You've removed a repeatedly used magic number and replaced it with a nice clean variable. If you decide to change the padding, you only have to change one thing. Isn't that better? The metrics dictionary isn't limited to constants either; if you need to calculate things at run time and put them in the dictionary, that's fine too.

The final piece of the puzzle to place is how you lay out interface elements when your view controllers are embedded inside a UINavigationController or UITabBarController.

Layout Guides

View controllers have two available layout guides:

  • topLayoutGuide
  • bottomLayoutGuide

Both indicate the location of the top or bottom bar edges in a view controller’s view, but currently In Grapevine, the only bar edges being displayed are from the status bar.

Update the iconVerticalConstraints declaration to the following:

let verticalConstraints = NSLayoutConstraint.constraintsWithVisualFormat(
  "V:|-[iconImageView(30)]",
  options: [],
  metrics: nil,
  views: views)

Here you remove the 20 points of spacing from the top edge of the iconImageView to the top edge of its superview. Build and run your project:

Grapevine-Without-20pts

Now the status bar covers your top interface elements. Also, in landscape mode, the iconImageView is flush with the top of the screen because iOS removes the status bar to provide more real estate for smaller devices.

Playing around with topLayoutGuide will fix this problem. Replace your views dictionary definition with the following:

  let views: [String: AnyObject] = ["iconImageView": iconImageView,
    "appNameLabel": appNameLabel,
    "skipButton": skipButton,
    "appImageView": appImageView,
    "welcomeLabel": welcomeLabel,
    "summaryLabel": summaryLabel,
    "pageControl": pageControl,
    "topLayoutGuide": topLayoutGuide,
    "bottomLayoutGuide": bottomLayoutGuide]

Here you change the views definition to include type information [String: AnyObject], which is necessary since up until this point you've been putting String's and UIView subclasses into the views dictionary.

With the latest changes, you're adding the topLayoutGuide and bottomLayoutGuide, which inherit from UILayoutSupport and not UIView, into the dictionary.

Next, you need to use the layout guides to align the interface elements. Update the iconVerticalConstraints declaration to the following:

let verticalConstraints = NSLayoutConstraint.constraintsWithVisualFormat(
  "V:[topLayoutGuide]-[iconImageView(30)]",
  options: [],
  metrics: nil,
  views: views)

All you're doing here is removing the reference to the superview and aligning the top edge of the iconImageView with the topLayoutGuide of the view controller. Build and run your project!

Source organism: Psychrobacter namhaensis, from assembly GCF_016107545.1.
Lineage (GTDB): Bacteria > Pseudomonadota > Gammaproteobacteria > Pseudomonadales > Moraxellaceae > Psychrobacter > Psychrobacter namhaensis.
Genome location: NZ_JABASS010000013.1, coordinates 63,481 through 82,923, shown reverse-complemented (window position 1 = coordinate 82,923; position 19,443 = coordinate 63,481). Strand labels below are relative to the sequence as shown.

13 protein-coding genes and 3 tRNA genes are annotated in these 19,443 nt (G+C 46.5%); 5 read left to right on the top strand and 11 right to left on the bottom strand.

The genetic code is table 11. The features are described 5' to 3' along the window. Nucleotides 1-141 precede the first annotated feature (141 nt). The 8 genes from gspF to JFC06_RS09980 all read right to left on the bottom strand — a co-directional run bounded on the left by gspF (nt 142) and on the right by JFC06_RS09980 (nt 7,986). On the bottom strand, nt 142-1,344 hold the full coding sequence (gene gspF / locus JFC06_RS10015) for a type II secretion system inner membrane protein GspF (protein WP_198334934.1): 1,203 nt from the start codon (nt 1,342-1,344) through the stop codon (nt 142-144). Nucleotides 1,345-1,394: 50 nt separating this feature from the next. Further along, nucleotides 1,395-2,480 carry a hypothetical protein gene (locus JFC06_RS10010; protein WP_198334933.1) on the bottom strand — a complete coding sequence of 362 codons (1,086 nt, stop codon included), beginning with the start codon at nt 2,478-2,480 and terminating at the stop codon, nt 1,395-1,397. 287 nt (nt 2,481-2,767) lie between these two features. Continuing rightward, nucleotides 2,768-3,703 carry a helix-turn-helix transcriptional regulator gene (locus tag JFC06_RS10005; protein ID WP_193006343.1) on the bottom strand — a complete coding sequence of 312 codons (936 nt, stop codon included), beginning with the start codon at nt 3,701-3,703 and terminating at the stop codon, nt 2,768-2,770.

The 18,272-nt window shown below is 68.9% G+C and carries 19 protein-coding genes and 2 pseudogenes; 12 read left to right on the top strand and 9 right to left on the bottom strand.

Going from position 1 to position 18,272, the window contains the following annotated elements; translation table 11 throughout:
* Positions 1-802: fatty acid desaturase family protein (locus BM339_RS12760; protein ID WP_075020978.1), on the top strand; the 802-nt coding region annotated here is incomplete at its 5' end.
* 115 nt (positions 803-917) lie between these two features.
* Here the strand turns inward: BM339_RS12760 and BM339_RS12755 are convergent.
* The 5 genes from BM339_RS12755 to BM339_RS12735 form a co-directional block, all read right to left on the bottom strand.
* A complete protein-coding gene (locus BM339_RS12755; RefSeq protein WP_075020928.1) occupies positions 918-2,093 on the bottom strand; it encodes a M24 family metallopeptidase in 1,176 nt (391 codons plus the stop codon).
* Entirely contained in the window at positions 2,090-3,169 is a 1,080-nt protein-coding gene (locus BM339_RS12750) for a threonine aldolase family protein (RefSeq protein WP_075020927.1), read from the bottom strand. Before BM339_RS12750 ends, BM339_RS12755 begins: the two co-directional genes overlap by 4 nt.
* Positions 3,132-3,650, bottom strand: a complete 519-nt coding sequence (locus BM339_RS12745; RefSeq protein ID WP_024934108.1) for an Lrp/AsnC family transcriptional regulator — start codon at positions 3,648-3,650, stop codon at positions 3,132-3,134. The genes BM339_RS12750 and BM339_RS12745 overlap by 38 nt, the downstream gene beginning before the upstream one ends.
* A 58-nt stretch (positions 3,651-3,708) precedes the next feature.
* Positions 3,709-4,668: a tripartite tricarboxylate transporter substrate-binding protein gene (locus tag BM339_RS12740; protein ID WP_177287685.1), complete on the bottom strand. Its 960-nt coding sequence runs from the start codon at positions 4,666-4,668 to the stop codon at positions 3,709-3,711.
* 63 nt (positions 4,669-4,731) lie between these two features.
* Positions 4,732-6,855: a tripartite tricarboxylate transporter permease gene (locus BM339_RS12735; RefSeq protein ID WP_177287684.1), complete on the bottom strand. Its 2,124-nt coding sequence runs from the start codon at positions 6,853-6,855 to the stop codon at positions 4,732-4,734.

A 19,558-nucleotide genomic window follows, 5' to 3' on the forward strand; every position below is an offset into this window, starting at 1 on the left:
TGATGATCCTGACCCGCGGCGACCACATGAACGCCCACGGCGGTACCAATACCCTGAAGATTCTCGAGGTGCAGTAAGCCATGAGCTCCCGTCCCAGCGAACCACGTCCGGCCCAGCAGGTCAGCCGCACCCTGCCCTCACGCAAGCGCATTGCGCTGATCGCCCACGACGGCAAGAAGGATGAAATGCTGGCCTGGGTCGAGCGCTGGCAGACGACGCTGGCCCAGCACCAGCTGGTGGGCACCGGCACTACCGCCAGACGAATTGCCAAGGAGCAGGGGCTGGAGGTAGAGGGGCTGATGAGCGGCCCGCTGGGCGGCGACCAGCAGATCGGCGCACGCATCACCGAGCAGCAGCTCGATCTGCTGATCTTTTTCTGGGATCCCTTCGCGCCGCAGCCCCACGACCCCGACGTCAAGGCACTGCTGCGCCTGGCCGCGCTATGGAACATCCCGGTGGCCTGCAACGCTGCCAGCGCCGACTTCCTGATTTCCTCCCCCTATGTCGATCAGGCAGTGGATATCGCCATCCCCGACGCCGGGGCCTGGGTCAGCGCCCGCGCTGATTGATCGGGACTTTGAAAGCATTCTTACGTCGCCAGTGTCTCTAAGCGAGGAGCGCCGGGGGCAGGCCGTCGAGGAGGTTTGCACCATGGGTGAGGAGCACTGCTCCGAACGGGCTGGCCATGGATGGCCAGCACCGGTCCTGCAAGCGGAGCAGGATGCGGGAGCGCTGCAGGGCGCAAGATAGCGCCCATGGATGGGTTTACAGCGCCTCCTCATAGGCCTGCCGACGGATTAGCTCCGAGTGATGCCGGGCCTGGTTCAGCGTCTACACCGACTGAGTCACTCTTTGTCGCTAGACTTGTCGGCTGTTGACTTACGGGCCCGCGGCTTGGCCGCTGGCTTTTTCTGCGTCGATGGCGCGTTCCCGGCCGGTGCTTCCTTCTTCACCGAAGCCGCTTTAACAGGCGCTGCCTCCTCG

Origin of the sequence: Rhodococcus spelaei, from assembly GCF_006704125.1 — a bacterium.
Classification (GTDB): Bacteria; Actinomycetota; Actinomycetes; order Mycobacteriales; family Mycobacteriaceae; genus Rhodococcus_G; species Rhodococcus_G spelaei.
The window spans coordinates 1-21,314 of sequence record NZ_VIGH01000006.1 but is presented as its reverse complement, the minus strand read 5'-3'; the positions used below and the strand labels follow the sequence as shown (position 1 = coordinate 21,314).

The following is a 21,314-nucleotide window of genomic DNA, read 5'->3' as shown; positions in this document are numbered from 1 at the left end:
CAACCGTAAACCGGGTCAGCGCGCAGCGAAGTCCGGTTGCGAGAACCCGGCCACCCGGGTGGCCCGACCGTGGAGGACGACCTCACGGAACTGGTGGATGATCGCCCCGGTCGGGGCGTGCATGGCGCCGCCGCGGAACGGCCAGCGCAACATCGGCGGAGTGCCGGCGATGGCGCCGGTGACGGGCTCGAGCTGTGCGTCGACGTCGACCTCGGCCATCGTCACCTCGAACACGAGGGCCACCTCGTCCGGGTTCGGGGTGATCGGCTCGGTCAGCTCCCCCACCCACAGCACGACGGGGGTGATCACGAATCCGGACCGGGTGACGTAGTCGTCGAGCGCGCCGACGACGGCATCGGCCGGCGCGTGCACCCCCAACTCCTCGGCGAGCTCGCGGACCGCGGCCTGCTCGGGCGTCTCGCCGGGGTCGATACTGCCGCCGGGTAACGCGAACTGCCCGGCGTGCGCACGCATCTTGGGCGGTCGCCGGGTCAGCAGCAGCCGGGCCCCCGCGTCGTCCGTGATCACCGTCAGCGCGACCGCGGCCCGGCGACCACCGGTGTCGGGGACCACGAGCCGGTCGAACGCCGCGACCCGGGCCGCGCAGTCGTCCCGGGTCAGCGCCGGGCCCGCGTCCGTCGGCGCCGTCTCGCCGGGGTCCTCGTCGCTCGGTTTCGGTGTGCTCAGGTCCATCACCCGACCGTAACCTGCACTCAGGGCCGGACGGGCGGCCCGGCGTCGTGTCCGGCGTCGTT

Grapevine-Final

There you go! Now your top interface elements are laid out against the topLayoutGuide and the status bar's display preference controls the layout changes in both portrait and landscape mode.

In this section, you've seen usage of the topLayoutGuide help manage your interface elements' layout when there is a status bar. If your view controller was embedded inside a UINavigationController, then the topLayoutGuide would take into account the status bar and also the UINavigationBar. However, if the controller was embedded inside a UITabBarController, then the bottomLayoutGuide would come into play, ultimately determining the bottom edges of your controller's view.

Limitations

VFL makes it possible to write multiple constraints using just one line of code, reducing the burden on your fingertips. However, there are some limitations to the current implementation; a couple of the more notable are important to understand:

  • Centering of views
  • Using the multiplier component of constraints

Centering of Views

Within Grapevine, you've centered views using the layout options .AlignAllCenterY and .AlignAllCenterX.

Using these means you aligned views to other views respective to horizontal and vertical centers, however this only works if one of the views you're aligning already has enough constraints to describe its horizontal or vertical centers.

While there are tricks you can use to center views using the VFL, there are no guarantees that they'll work in future versions.

constraints_constraining

Using the Multiplier Component of Constraints

With this, you have the ability to set fixed aspect ratios on views or to do something like make a label take up only 60 percent of its superview's width. Since the VFL creates multiple constraints and returns only an array of un-named constraints, the multiplier cannot be set through the format string.

Note: You could loop through each of the constraints returned by the constraintsWithVisualFormat method, but you would have to process each of them in turn to determine the NSLayoutAttribute so that you could correctly set your multiplier. But even then, you still have to replace that constraint because the multiplier isn't mutable.

Where To Go From Here?

You can download the finished project here.

Note: Sometimes Xcode has problems when several projects share the same bundle identifier. So, if you've worked through the tutorial and try to run the downloaded final project, you might need to clean the build folder by pressing option and selecting Product \ Clean Build Folder.

Now that you know how the Visual Format Language works, you’re ready to take this knowledge and layout your own interfaces.

You've seen how to use layout options to reduce the number of constraints you have to define. You've seen how metrics can be defined not only at compile time, but also at runtime. Lastly, you've seen that there are limitations to the Visual Format Language, but it has more pros than cons and you should take advantage of it where appropriate.

In the meantime, if you have any questions or comments about this tutorial or Auto Layout in general, please join the forum discussion below!

Darren Ferguson

Software Developer originally from the U.K. but now residing just outside of Washington D.C. in Northern Virginia. Currently working as an app developer specializing in iOS for M.C. Dean, Inc, a systems integration provider based out of Northern Virginia.

When not coding you will find me enjoying EPL Football, spending time with my family and traveling as much as possible